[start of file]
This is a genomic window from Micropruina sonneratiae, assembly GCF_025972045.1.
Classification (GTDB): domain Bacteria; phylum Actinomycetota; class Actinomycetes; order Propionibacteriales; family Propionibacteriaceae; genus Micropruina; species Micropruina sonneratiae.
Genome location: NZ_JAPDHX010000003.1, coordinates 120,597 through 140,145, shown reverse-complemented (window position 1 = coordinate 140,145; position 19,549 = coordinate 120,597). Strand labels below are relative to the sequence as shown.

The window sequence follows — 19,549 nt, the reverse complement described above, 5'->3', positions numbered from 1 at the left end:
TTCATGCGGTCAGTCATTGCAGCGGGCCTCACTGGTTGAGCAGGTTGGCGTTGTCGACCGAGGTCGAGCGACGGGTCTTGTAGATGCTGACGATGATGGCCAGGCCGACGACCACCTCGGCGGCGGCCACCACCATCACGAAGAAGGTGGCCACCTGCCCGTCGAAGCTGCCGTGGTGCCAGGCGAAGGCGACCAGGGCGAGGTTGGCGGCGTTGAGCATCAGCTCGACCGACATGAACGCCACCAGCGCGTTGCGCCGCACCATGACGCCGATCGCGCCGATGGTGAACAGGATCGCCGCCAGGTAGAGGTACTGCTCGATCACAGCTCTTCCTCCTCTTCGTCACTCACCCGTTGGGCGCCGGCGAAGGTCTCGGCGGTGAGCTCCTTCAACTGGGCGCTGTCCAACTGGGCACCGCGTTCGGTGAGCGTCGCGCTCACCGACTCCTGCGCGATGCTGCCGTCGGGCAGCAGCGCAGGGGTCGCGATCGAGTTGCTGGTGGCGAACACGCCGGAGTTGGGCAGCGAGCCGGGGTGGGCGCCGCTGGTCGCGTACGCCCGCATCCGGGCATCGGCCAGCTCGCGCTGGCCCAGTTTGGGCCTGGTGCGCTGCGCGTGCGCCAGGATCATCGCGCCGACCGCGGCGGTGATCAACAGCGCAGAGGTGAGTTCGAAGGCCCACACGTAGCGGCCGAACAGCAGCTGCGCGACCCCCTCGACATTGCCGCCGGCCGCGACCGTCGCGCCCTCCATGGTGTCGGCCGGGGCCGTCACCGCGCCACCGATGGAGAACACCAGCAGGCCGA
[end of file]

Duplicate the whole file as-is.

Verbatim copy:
This is a genomic window from Micropruina sonneratiae, assembly GCF_025972045.1.
Classification (GTDB): domain Bacteria; phylum Actinomycetota; class Actinomycetes; order Propionibacteriales; family Propionibacteriaceae; genus Micropruina; species Micropruina sonneratiae.
Genome location: NZ_JAPDHX010000003.1, coordinates 120,597 through 140,145, shown reverse-complemented (window position 1 = coordinate 140,145; position 19,549 = coordinate 120,597). Strand labels below are relative to the sequence as shown.

The window sequence follows — 19,549 nt, the reverse complement described above, 5'->3', positions numbered from 1 at the left end:
TTCATGCGGTCAGTCATTGCAGCGGGCCTCACTGGTTGAGCAGGTTGGCGTTGTCGACCGAGGTCGAGCGACGGGTCTTGTAGATGCTGACGATGATGGCCAGGCCGACGACCACCTCGGCGGCGGCCACCACCATCACGAAGAAGGTGGCCACCTGCCCGTCGAAGCTGCCGTGGTGCCAGGCGAAGGCGACCAGGGCGAGGTTGGCGGCGTTGAGCATCAGCTCGACCGACATGAACGCCACCAGCGCGTTGCGCCGCACCATGACGCCGATCGCGCCGATGGTGAACAGGATCGCCGCCAGGTAGAGGTACTGCTCGATCACAGCTCTTCCTCCTCTTCGTCACTCACCCGTTGGGCGCCGGCGAAGGTCTCGGCGGTGAGCTCCTTCAACTGGGCGCTGTCCAACTGGGCACCGCGTTCGGTGAGCGTCGCGCTCACCGACTCCTGCGCGATGCTGCCGTCGGGCAGCAGCGCAGGGGTCGCGATCGAGTTGCTGGTGGCGAACACGCCGGAGTTGGGCAGCGAGCCGGGGTGGGCGCCGCTGGTCGCGTACGCCCGCATCCGGGCATCGGCCAGCTCGCGCTGGCCCAGTTTGGGCCTGGTGCGCTGCGCGTGCGCCAGGATCATCGCGCCGACCGCGGCGGTGATCAACAGCGCAGAGGTGAGTTCGAAGGCCCACACGTAGCGGCCGAACAGCAGCTGCGCGACCCCCTCGACATTGCCGCCGGCCGCGACCGTCGCGCCCTCCATGGTGTCGGCCGGGGCCGTCACCGCGCCACCGATGGAGAACACCAGCAGGCCGA